Giant, center-fill planters are now ever-present in farming operations, but they’re not without drawbacks — ironically, they’re a big cause of soil compaction that stunts yields and contributes to ponding after it rains, which in turn increases the odds that nutrients will wash off fields into streams.
“Compaction is a huge factor,” Maach said of a problem facing growers that has only grown in proportion to the machinery.
Consider, for example, that a tractor back in the 1940s weighed less than 3 tons. A tractor today, on the other hand, weighs 20 tons, with wheel traffic the major cause of compaction. Wet soil is more susceptible to compaction — and, really, when is it not wet anymore at planting time each spring?
Weight in the large planters is unevenly concentrated in the center, causing compaction in the middle rows, and can even cause the outer wings to come off the ground. As more producers turn to no-till farming as a conservation practice, more weight is needed in the wings to ensure that each seed is planted with enough downforce.
Enter LDM’s hydraulic-actuated weight transfer system for planters.
“It’s moving weight off the center and shifting it to where it’s actually beneficial,” Maach said.
Only a couple of models have frame-weight distribution features available as a factory option, meaning there are thousands of existing planters for Maach to retrofit and new planters that can be outfitted even before they leave the dealer.
Bauer Built, he said, turned out 10,000 co-branded DB Series planters alone — with widths from 44 to 120 feet — before Deere acquired the operation.
“The numbers are kind of mind boggling,” Maach said.
And those are just John Deere planters.
This past spring, LDM outfitted its first Case-made planters with frame weight distribution kits.
In his new factory space, Maach also will be powder coating some parts, namely seed manifolds, for new Deere planters.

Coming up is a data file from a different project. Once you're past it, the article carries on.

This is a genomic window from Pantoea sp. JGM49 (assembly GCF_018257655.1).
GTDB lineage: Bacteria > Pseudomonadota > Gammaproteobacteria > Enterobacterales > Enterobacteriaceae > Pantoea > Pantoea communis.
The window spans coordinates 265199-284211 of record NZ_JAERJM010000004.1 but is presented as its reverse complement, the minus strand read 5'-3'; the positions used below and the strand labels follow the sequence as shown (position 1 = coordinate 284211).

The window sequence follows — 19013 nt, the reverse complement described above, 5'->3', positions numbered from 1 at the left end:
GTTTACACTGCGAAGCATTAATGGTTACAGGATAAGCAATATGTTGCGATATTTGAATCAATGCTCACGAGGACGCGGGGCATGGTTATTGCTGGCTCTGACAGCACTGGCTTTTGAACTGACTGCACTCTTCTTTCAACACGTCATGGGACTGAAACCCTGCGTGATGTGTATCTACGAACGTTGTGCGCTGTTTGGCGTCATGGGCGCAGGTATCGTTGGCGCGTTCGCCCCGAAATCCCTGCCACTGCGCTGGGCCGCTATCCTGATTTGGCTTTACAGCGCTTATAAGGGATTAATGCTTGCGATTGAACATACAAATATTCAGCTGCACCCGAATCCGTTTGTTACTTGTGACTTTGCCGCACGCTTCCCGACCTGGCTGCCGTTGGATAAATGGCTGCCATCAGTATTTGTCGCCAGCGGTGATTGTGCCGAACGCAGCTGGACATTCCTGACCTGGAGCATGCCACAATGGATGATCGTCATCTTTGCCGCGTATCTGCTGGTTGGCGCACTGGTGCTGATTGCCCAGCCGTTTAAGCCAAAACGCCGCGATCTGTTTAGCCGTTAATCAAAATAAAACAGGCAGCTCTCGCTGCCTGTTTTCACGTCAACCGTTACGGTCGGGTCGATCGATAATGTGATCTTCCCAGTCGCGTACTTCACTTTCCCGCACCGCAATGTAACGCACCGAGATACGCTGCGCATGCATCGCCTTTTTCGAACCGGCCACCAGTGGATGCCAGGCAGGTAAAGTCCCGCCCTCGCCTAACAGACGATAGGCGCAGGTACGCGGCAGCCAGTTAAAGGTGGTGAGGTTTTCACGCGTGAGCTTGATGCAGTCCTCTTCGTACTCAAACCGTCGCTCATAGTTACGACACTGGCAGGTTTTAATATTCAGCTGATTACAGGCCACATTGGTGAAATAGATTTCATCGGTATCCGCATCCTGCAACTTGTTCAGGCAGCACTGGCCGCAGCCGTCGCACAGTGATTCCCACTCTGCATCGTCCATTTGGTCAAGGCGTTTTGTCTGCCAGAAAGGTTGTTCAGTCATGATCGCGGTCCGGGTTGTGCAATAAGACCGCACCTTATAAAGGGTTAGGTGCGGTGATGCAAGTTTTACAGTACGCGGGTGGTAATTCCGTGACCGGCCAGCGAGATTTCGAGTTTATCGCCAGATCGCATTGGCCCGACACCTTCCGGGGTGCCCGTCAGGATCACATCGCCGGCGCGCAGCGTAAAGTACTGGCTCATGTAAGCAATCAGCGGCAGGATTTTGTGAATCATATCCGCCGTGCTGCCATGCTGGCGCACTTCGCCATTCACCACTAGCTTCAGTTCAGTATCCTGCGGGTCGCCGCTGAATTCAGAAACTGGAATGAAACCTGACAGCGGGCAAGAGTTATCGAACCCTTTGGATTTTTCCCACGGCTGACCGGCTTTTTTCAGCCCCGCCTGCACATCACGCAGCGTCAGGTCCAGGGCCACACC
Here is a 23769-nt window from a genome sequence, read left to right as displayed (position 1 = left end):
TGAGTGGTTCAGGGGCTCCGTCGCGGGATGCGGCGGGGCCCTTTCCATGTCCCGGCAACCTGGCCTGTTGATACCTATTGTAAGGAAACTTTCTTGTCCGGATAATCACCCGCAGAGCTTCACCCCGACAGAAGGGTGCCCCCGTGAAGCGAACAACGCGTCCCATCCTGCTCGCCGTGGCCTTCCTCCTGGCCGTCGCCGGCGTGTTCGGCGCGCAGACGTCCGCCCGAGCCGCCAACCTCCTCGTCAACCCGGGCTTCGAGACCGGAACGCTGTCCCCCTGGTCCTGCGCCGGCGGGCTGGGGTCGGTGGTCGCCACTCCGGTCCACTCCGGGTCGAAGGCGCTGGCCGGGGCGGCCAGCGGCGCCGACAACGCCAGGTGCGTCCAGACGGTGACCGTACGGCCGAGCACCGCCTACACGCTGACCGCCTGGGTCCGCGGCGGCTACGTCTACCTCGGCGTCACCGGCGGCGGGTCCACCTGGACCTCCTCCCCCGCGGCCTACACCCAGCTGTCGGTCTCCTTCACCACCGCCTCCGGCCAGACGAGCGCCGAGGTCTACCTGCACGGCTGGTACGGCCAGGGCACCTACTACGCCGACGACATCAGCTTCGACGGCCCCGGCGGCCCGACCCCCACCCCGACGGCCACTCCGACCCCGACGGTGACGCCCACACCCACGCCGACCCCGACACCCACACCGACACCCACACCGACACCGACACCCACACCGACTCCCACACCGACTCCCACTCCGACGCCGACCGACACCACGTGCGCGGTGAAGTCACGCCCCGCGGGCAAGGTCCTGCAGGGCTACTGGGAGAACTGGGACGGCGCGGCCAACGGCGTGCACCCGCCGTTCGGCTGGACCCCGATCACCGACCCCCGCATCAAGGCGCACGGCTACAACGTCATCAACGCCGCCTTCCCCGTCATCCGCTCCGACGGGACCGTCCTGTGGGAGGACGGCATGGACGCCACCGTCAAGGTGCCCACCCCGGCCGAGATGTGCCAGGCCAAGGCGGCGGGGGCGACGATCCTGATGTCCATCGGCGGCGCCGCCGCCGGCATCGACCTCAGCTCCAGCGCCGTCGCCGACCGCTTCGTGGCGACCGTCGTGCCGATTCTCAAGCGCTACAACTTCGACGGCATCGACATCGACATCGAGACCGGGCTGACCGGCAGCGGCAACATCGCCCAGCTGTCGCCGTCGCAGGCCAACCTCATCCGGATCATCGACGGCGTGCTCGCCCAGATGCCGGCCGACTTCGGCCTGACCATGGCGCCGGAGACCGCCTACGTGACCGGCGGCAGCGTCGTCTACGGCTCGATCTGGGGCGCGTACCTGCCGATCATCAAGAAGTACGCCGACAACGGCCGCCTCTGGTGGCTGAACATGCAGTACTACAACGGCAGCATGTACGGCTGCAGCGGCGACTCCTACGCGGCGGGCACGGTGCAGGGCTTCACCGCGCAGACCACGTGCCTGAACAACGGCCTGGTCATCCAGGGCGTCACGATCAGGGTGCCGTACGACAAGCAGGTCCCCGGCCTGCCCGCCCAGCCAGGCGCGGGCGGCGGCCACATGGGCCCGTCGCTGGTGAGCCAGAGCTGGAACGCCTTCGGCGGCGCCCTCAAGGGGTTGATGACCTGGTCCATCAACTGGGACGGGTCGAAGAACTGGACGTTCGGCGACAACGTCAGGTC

“It’s all stuff I kind of designed back in the day,” Maach said.
In another interesting twist, service calls to Deere about their Bauer Built planters get forwarded to Maach’s cellphone.
But Maach is quick to note that he doesn’t have what Vaughn Bauer had with John Deere.
“It was unique what Vaughn had,” Maach explained. “He had a true partnership.”
Maach, who grew up in Ogden, landed at Bauer Built in 2003 as an intern in mechanical engineering from Iowa State. Graduating in 2006, he stayed on just in time for Bauer Built to design the DB120 in 2008.
When it debuted in 2009, the massive planter was a sensation.
Maach said they didn’t have to worry about marketing that or any other planter — that was Deere’s end of it — but they nevertheless accommodated more than a few factory tours in Paton.
Maach is listed as co-inventor with Bauer on other patented Deere & Co. components.
Maach, who regards Bauer like something of a second dad, seemed well-prepped to step out on his own, which he finally did full-time in 2018. LDM now employs six full-time and another five or six part-time.
Bauer is the type of guy, Maach observed, who has a “million irons in the fire.” But it’s his attention to one particular detail that left the biggest impression on Maach going forward.
“Vaughn ultimately cared about the customer,” he said. “Always there to fix a problem.”